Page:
The wrestling up to this point had been in the Cumberland style, but the remaining two falls were in the Collar and Elbow style, sack jackets being put on by the competitors. The excitement now became intense, each effort of the wrestlers being heartily applauded. The Maori was very determined throughout, and after five minutes’ play threw his opponent very cleverly. The remaining fall lasted more than an hour. The Maori got a fall, but he let go his hold, and the fall was given against him.

Marlborough Daily Times (New Zealand), Mar. 19 1886

After the men had wrestled for two hours and thirty-five minutes, the tall man caught a right inside lock on the Vermonter, which the latter neatly broke, and in a twinkling twitched his adversary so nearly on to his back that he broke his hold to save himself and lost the fall as a consequence.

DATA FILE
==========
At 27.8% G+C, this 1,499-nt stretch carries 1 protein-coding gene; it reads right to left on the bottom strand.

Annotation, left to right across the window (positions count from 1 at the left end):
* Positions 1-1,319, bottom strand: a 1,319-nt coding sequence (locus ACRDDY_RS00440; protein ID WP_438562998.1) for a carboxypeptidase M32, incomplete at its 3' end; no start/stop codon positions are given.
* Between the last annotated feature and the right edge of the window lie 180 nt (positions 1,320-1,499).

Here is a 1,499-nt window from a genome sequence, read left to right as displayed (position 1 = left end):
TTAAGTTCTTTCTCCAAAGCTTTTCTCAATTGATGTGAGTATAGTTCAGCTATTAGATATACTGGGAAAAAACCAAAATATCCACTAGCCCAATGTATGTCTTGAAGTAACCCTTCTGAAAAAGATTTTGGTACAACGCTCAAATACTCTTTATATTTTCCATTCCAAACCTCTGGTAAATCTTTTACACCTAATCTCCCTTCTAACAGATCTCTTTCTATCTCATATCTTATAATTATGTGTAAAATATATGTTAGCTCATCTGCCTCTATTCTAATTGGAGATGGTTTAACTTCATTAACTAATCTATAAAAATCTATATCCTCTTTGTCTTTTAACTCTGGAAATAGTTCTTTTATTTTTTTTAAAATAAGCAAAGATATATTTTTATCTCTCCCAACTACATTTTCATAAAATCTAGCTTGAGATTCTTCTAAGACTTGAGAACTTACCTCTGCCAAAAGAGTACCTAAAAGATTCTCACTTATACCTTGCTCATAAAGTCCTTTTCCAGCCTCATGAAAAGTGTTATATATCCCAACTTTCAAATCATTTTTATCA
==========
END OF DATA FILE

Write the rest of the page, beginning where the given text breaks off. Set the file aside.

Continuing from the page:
Boston Post, June 28 1878

Modern Collar and Elbow bouts include this crucial rule too. Take your grips, work your trips and throws, but your hands have to stay in place!

19th-Century Anti-Stalling Rules for Collar and Elbow Bouts

Modern combat sports like Judo and Sambo have fairly strict rules in place to prevent stalling in matches. Rules that forbid, for example, overly defensive grips or taking an excessive number of steps backwards without engaging. Collar and Elbow was no different. The grips were set in stone (right hand on collar, left on elbow), and the first written rules for the style specifically included a point intended to tackle the two most common methods of stalling – namely, stiff-arming an opponent away, and bending forwards with your upper body in order to keep your legs away from his attacks.

James, Ed. “Manual of Sporting Rules: Comprising the Latest and Best Authenticated Revised Rules“. Ed James (self-pub.), 1873.

Predictably, competitors still attempted to pull the odd bit of gamesmanship when things weren’t going their way, but all in all the rules and the referees enforcing them seemed to do the trick.